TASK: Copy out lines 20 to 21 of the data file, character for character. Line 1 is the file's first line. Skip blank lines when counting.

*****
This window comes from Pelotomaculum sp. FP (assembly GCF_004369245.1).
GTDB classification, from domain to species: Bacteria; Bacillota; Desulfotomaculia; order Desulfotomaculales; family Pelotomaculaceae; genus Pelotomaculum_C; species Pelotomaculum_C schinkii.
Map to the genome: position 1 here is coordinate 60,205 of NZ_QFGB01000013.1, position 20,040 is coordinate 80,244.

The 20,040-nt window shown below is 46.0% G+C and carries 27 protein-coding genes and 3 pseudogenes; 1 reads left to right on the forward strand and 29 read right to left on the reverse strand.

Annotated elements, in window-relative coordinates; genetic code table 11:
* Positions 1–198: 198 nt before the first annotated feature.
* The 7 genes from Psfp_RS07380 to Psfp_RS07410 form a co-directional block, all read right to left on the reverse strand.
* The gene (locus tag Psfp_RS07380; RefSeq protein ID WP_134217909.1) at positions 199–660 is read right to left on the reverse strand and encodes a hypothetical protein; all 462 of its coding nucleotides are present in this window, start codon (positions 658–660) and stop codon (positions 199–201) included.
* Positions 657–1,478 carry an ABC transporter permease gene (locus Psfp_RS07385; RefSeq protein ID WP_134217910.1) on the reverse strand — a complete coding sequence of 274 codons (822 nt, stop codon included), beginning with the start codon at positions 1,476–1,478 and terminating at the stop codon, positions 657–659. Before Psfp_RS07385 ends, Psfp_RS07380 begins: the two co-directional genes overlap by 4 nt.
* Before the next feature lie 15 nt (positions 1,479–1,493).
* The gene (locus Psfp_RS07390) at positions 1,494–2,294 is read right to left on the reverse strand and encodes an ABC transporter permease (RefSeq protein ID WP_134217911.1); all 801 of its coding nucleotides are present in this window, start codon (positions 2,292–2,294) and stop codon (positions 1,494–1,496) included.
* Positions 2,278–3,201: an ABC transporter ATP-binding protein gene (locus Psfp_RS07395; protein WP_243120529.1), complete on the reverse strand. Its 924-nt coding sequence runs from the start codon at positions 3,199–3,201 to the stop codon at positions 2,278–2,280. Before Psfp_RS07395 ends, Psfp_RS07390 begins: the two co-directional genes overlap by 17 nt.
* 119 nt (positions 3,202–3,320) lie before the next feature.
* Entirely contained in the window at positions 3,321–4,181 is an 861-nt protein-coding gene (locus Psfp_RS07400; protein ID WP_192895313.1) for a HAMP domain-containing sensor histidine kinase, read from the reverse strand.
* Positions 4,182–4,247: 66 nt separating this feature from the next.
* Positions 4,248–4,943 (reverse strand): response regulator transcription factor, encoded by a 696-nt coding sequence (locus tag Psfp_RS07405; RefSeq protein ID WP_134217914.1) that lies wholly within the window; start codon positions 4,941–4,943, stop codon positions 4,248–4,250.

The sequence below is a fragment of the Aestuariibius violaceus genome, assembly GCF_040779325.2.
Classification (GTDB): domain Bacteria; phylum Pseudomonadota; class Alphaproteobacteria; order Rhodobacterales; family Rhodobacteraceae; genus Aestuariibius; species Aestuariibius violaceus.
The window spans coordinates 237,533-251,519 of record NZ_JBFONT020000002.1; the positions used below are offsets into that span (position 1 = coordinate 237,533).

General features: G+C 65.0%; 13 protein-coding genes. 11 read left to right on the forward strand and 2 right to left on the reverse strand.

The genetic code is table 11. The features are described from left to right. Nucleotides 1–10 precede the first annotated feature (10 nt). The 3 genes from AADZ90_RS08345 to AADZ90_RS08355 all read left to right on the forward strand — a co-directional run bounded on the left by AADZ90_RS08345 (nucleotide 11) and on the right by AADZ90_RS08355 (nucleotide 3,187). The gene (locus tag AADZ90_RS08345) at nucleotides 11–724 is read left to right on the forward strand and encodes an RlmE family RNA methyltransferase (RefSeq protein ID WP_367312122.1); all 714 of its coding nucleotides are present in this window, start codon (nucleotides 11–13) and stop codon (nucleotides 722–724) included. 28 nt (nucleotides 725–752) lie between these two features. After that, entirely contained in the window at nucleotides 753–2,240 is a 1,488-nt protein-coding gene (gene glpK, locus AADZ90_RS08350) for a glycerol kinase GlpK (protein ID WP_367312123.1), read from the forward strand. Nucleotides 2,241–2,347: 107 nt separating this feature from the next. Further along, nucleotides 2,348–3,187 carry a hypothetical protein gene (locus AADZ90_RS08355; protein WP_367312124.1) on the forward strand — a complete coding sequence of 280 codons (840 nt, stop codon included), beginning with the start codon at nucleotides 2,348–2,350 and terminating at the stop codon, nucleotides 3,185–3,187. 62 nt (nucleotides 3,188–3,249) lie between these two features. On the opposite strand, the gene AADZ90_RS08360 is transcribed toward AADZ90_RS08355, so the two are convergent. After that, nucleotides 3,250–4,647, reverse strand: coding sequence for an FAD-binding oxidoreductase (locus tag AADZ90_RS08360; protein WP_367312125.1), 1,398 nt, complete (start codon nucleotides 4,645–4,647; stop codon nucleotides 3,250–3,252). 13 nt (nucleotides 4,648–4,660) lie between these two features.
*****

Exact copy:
General features: G+C 65.0%; 13 protein-coding genes. 11 read left to right on the forward strand and 2 right to left on the reverse strand.

The genetic code is table 11. The features are described from left to right. Nucleotides 1–10 precede the first annotated feature (10 nt). The 3 genes from AADZ90_RS08345 to AADZ90_RS08355 all read left to right on the forward strand — a co-directional run bounded on the left by AADZ90_RS08345 (nucleotide 11) and on the right by AADZ90_RS08355 (nucleotide 3,187). The gene (locus tag AADZ90_RS08345) at nucleotides 11–724 is read left to right on the forward strand and encodes an RlmE family RNA methyltransferase (RefSeq protein ID WP_367312122.1); all 714 of its coding nucleotides are present in this window, start codon (nucleotides 11–13) and stop codon (nucleotides 722–724) included. 28 nt (nucleotides 725–752) lie between these two features. After that, entirely contained in the window at nucleotides 753–2,240 is a 1,488-nt protein-coding gene (gene glpK, locus AADZ90_RS08350) for a glycerol kinase GlpK (protein ID WP_367312123.1), read from the forward strand. Nucleotides 2,241–2,347: 107 nt separating this feature from the next. Further along, nucleotides 2,348–3,187 carry a hypothetical protein gene (locus AADZ90_RS08355; protein WP_367312124.1) on the forward strand — a complete coding sequence of 280 codons (840 nt, stop codon included), beginning with the start codon at nucleotides 2,348–2,350 and terminating at the stop codon, nucleotides 3,185–3,187. 62 nt (nucleotides 3,188–3,249) lie between these two features. On the opposite strand, the gene AADZ90_RS08360 is transcribed toward AADZ90_RS08355, so the two are convergent. After that, nucleotides 3,250–4,647, reverse strand: coding sequence for an FAD-binding oxidoreductase (locus tag AADZ90_RS08360; protein WP_367312125.1), 1,398 nt, complete (start codon nucleotides 4,645–4,647; stop codon nucleotides 3,250–3,252). 13 nt (nucleotides 4,648–4,660) lie between these two features.